6 October 2010

Tax: Does SARS have the authority to attach foreign moveable assets of a South African taxpayer?

SARS is an organ of state within the public administration, but as an institution outside the public service established by section 2 of the South African Revenue Act, 34 of 1997 (the Act).

The main function as provided for by the Act is to collect and administer all national taxes, duties and levies; collect revenue that may be imposed under any other legislation, as agreed on between SARS and an organ of state or institution entitled to the revenue; provide protection against the illegal importation and exportation of goods; facilitate trade; and advise the Minister of Finance on all revenue matters.

Given the wide powers to collect tax by SARS, the question that arises is whether SARS has the authority to enforce its powers as provided for by the Act against overseas movable assets of South African taxpayers. In determining this question, the first issue that has to be determined is whether SARS has the jurisdiction to attach moveable assets outside South Africa.

Jurisdiction has been defined in the case of Ewing McDonald & Co Ltd v M&M Products 1991 1 SA 252 (AD) as the power vested in a court of law to adjudicate upon, determine and dispose of a matter.

It was further held by the court that jurisdiction: "...Does not extend beyond the boundaries of, or over subjects or subject matter, not associated with the court's ordinary territory."

Having regard to the definition of jurisdiction it is apparent that in order for SARS to attach the moveable overseas assets of a taxpayer, SARS will have to first approach a South African court to obtain judgment against the taxpayer and then enforce such judgement in accordance with the rules and/or regulations of the country where the taxpayers assets are located.

In the case Metlika Trading Ltd v Commissioner SA Revenue Services 2005 (3) SA 1 (SCA), the Supreme Court of Appeal (SCA) was asked to consider whether or not the Court a quo had jurisdiction to grant an interdict in respect of an act which was to be performed outside of its jurisdiction.

The SCA was presented with the following facts.

In 2002 an enquiry was done by the Respondent (SARS) pertaining to the income of Ben Nevis Holdings Ltd (Ben Nevis) as a result of the sale of its shares in Specialised Outsourcing. It came to the attention of SARS that all the South African assets of Ben Nevis had been transferred to the First Appellant (Metlika) which was registered in the British Virgin Islands. During 2002, income tax assessments were raised against Ben Nevis in excess of R9,000,000 (nine hundred million rand).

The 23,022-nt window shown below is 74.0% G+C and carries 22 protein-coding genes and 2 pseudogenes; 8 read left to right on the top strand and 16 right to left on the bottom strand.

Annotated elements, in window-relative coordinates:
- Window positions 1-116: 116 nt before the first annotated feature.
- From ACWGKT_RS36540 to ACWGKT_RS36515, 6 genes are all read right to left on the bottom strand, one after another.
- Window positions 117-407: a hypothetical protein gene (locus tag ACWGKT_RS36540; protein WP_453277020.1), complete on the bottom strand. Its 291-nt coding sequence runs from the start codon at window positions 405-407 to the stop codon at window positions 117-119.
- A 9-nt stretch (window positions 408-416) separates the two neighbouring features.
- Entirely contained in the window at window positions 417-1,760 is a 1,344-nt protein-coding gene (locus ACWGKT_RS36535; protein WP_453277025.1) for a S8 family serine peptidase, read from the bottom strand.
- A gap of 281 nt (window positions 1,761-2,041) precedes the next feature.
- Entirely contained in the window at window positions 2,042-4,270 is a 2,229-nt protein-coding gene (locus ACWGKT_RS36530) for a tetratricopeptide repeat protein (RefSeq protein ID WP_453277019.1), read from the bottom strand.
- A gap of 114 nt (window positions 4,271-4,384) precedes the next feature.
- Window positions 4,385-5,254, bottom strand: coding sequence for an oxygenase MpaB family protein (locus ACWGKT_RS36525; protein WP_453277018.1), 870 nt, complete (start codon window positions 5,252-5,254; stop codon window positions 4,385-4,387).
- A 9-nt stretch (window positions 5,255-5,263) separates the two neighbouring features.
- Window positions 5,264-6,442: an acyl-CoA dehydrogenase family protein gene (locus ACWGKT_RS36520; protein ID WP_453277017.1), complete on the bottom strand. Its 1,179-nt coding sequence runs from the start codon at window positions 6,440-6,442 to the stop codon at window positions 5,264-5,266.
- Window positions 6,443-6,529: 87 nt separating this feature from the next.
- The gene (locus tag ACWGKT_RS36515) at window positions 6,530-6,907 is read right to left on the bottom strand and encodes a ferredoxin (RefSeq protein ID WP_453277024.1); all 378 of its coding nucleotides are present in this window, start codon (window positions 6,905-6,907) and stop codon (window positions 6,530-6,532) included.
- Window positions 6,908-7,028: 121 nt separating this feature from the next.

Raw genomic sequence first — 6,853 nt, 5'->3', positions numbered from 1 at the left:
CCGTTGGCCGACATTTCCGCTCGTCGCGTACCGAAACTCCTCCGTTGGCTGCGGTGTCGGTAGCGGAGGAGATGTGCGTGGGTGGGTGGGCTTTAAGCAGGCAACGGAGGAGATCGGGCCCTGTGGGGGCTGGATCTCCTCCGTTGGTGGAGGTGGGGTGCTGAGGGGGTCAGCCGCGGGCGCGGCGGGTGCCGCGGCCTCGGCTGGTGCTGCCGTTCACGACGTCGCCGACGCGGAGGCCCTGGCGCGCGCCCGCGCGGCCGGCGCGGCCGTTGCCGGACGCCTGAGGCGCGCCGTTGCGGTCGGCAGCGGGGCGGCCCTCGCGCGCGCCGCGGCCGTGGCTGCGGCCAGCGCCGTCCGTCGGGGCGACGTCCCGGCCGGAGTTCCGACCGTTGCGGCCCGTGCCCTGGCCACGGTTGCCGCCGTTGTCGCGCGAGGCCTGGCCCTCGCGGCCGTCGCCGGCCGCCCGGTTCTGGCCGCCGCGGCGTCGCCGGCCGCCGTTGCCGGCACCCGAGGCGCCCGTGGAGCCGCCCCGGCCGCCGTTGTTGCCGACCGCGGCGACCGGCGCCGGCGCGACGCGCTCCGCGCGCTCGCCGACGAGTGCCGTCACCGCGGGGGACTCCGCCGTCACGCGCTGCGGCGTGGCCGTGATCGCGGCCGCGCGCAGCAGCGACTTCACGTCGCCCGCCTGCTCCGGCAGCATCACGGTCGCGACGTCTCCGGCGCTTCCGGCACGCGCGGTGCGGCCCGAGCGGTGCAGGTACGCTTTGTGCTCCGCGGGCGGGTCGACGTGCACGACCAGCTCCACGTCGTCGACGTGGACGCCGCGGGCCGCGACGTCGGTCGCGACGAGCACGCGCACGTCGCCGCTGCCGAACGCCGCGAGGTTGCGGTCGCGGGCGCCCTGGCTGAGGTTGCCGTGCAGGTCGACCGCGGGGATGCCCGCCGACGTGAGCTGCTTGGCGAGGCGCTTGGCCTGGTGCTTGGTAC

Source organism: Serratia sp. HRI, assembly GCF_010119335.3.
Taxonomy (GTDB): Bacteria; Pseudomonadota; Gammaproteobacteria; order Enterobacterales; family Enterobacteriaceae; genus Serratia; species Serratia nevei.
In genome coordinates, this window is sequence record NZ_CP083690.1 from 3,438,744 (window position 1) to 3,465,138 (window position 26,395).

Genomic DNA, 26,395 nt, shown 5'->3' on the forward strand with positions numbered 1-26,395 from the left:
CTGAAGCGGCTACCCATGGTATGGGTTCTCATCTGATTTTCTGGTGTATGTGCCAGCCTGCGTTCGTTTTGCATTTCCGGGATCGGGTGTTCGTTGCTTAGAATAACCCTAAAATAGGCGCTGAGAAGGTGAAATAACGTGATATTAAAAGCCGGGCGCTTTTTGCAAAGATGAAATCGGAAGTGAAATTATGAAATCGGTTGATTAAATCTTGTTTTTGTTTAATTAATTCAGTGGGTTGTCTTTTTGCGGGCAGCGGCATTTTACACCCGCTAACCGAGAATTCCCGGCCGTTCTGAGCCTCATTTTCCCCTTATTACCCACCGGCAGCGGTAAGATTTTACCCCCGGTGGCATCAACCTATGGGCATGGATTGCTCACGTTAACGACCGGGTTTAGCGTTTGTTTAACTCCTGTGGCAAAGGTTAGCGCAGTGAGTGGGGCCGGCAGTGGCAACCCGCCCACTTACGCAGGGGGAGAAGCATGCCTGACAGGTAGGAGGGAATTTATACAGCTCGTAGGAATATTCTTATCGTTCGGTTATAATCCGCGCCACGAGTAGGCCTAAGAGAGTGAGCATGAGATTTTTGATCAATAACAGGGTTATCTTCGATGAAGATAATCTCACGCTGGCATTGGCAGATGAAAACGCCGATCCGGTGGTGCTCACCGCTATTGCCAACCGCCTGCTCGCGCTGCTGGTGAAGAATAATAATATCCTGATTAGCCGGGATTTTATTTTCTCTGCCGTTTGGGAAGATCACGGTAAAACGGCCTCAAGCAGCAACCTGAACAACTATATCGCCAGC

Accordingly and as a result thereof, SARS approached the relevant court and instituted an action for an order declaring that the assets previously owned in the name of Ben Nevis were in fact owned by Ben Nevis and one of these assets was an aircraft. However prior to the institution of the action, SARS obtained a court order authorising the attachment of certain assets and also interdicts preventing the sales of certain assets.

One of the interdicts that were granted was that Hawker Aviation Service (HAS) was ordered to take all necessary steps to procure the return of an aircraft to South Africa. The aircraft was registered to Hawker Aviation Service, to which Metlika was a partner, and was also responsible for the management of the aircraft to and from South Africa.

On appeal the appellants argued that the aircraft was in a foreign country and that the Court a quo had no jurisdiction to order its return to South Africa because such an order infringed the sovereignty of the foreign country concerned and because the Court a quo would be unable to give effect to its order.

The SCA dismissed this argument.

The SCA held that as SARS is an incola (resident), the Court may assume jurisdiction to grant an interdict no matter if the act in question, is to be performed or restrained outside of the Court's area of jurisdiction. The SCA found that the aircraft was registered in South Africa in the name of a south african company (HAS), which was a partner in the partnership that owned the aircraft. It was further held by the SCA that it is clear the intention was that the aircraft be based in South Africa and that its operation to and from South Africa be managed by HAS, and that in such circumstances it was clearly within the power of the new partnership and HAS to procure the return of the aircraft to South Africa. The SCA held that the order that HAS take all necessary steps to procure the return of the aircraft to South Africa does not affect the sovereignty of a foreign court at all, and is an order in personam against a person, which is subject to the Court's jurisdiction and not against third parties.

The order was granted on whether the Court a quo could enforce compliance of the order. The Court found that since the order could be enforced by way of contempt of court proceedings it was sufficiently effective to confer jurisdiction on the Court a quo to grant the order.

In light of the above, SARS does not have the authority to directly attach the assets of a South African taxpayer that are located overseas. It can however approach the High Court to obtain an order in which the South African taxpayer concerned will be ordered to have its moveable assets relocated to South Africa.

Tayob Kamdar, Director and Corne Lewis, Candidate Attorney
Dispute Resolution: Litigation, Arbitration and Mediation

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